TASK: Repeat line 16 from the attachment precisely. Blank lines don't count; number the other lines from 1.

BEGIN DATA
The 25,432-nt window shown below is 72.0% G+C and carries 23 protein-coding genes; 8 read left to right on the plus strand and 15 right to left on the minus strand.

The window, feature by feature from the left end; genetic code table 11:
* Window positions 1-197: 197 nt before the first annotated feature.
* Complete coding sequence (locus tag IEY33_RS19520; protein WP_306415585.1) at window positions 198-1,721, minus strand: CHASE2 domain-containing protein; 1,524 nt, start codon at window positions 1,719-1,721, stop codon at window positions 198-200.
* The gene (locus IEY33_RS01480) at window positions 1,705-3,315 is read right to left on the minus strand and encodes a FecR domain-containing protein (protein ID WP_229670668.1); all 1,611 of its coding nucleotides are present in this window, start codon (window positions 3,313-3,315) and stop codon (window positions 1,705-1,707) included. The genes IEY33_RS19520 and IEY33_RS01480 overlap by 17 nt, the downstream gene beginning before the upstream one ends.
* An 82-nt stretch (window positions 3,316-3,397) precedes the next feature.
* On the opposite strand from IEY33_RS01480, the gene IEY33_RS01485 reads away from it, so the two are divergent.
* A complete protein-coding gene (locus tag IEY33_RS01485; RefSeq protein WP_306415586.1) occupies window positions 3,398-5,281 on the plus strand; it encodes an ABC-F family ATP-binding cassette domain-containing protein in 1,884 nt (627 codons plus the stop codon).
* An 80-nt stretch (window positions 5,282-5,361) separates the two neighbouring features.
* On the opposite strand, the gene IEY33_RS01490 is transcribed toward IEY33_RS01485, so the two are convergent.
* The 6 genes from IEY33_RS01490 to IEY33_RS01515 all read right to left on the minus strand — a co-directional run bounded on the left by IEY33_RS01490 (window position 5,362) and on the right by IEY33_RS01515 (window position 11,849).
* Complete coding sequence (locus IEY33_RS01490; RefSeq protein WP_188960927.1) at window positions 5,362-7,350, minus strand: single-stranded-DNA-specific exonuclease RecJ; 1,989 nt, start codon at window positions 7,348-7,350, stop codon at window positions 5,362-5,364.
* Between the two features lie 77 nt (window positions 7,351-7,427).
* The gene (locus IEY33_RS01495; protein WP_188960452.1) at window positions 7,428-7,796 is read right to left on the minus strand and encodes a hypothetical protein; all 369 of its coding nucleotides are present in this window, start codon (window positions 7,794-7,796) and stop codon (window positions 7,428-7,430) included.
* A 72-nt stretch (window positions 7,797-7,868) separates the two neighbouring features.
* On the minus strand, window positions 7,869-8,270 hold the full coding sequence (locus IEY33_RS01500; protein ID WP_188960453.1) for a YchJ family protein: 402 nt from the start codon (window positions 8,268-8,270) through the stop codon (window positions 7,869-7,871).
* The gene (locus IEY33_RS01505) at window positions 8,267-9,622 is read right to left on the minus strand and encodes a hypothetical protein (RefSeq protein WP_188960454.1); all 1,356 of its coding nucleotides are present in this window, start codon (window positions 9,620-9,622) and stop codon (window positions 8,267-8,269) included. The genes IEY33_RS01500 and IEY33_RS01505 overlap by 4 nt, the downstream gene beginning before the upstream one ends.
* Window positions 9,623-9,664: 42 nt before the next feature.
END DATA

* On the minus strand, window positions 7,869-8,270 hold the full coding sequence (locus IEY33_RS01500; protein ID WP_188960453.1) for a YchJ family protein: 402 nt from the start codon (window positions 8,268-8,270) through the stop codon (window positions 7,869-7,871).